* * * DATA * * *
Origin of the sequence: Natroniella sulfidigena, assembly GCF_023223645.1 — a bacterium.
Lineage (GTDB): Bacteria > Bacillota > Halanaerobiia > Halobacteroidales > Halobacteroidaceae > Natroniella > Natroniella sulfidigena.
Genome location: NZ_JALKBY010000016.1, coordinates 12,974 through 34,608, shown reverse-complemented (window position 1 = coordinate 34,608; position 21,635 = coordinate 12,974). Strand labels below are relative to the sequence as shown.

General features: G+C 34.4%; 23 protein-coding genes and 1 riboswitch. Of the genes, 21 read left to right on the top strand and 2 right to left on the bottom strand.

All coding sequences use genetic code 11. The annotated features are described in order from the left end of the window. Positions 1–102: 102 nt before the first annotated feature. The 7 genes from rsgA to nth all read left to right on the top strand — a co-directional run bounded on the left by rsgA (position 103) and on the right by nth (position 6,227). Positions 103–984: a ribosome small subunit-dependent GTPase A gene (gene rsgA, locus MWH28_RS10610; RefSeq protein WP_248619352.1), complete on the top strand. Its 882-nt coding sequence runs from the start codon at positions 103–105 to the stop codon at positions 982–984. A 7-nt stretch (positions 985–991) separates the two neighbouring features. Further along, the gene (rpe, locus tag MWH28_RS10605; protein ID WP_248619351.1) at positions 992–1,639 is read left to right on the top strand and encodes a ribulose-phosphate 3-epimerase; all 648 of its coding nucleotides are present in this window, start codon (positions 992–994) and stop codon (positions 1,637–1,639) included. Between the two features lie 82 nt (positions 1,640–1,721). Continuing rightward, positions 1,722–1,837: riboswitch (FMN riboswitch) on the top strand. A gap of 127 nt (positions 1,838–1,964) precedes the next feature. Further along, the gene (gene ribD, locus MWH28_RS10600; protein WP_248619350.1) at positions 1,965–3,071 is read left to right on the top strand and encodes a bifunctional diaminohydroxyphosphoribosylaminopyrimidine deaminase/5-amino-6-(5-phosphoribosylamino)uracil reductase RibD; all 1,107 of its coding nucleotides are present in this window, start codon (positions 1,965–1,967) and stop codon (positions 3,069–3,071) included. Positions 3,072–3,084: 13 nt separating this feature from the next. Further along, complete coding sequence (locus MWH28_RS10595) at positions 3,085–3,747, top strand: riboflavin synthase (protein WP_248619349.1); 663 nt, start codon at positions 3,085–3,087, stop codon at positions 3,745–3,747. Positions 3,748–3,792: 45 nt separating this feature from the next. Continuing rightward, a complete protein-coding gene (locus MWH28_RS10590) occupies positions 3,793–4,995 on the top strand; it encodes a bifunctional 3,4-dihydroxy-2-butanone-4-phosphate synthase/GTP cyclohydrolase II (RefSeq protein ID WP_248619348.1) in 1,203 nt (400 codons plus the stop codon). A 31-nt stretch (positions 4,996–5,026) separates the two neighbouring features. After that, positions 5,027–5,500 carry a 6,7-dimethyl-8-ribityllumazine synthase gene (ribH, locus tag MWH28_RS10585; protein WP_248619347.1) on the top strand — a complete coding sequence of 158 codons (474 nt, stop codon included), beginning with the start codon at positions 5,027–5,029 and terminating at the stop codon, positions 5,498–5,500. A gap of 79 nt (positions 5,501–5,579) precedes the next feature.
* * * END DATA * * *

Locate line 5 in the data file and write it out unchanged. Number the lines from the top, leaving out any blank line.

All coding sequences use genetic code 11. The annotated features are described in order from the left end of the window. Positions 1–102: 102 nt before the first annotated feature. The 7 genes from rsgA to nth all read left to right on the top strand — a co-directional run bounded on the left by rsgA (position 103) and on the right by nth (position 6,227). Positions 103–984: a ribosome small subunit-dependent GTPase A gene (gene rsgA, locus MWH28_RS10610; RefSeq protein WP_248619352.1), complete on the top strand. Its 882-nt coding sequence runs from the start codon at positions 103–105 to the stop codon at positions 982–984. A 7-nt stretch (positions 985–991) separates the two neighbouring features. Further along, the gene (rpe, locus tag MWH28_RS10605; protein ID WP_248619351.1) at positions 992–1,639 is read left to right on the top strand and encodes a ribulose-phosphate 3-epimerase; all 648 of its coding nucleotides are present in this window, start codon (positions 992–994) and stop codon (positions 1,637–1,639) included. Between the two features lie 82 nt (positions 1,640–1,721). Continuing rightward, positions 1,722–1,837: riboswitch (FMN riboswitch) on the top strand. A gap of 127 nt (positions 1,838–1,964) precedes the next feature. Further along, the gene (gene ribD, locus MWH28_RS10600; protein WP_248619350.1) at positions 1,965–3,071 is read left to right on the top strand and encodes a bifunctional diaminohydroxyphosphoribosylaminopyrimidine deaminase/5-amino-6-(5-phosphoribosylamino)uracil reductase RibD; all 1,107 of its coding nucleotides are present in this window, start codon (positions 1,965–1,967) and stop codon (positions 3,069–3,071) included. Positions 3,072–3,084: 13 nt separating this feature from the next. Further along, complete coding sequence (locus MWH28_RS10595) at positions 3,085–3,747, top strand: riboflavin synthase (protein WP_248619349.1); 663 nt, start codon at positions 3,085–3,087, stop codon at positions 3,745–3,747. Positions 3,748–3,792: 45 nt separating this feature from the next. Continuing rightward, a complete protein-coding gene (locus MWH28_RS10590) occupies positions 3,793–4,995 on the top strand; it encodes a bifunctional 3,4-dihydroxy-2-butanone-4-phosphate synthase/GTP cyclohydrolase II (RefSeq protein ID WP_248619348.1) in 1,203 nt (400 codons plus the stop codon). A 31-nt stretch (positions 4,996–5,026) separates the two neighbouring features. After that, positions 5,027–5,500 carry a 6,7-dimethyl-8-ribityllumazine synthase gene (ribH, locus tag MWH28_RS10585; protein WP_248619347.1) on the top strand — a complete coding sequence of 158 codons (474 nt, stop codon included), beginning with the start codon at positions 5,027–5,029 and terminating at the stop codon, positions 5,498–5,500. A gap of 79 nt (positions 5,501–5,579) precedes the next feature.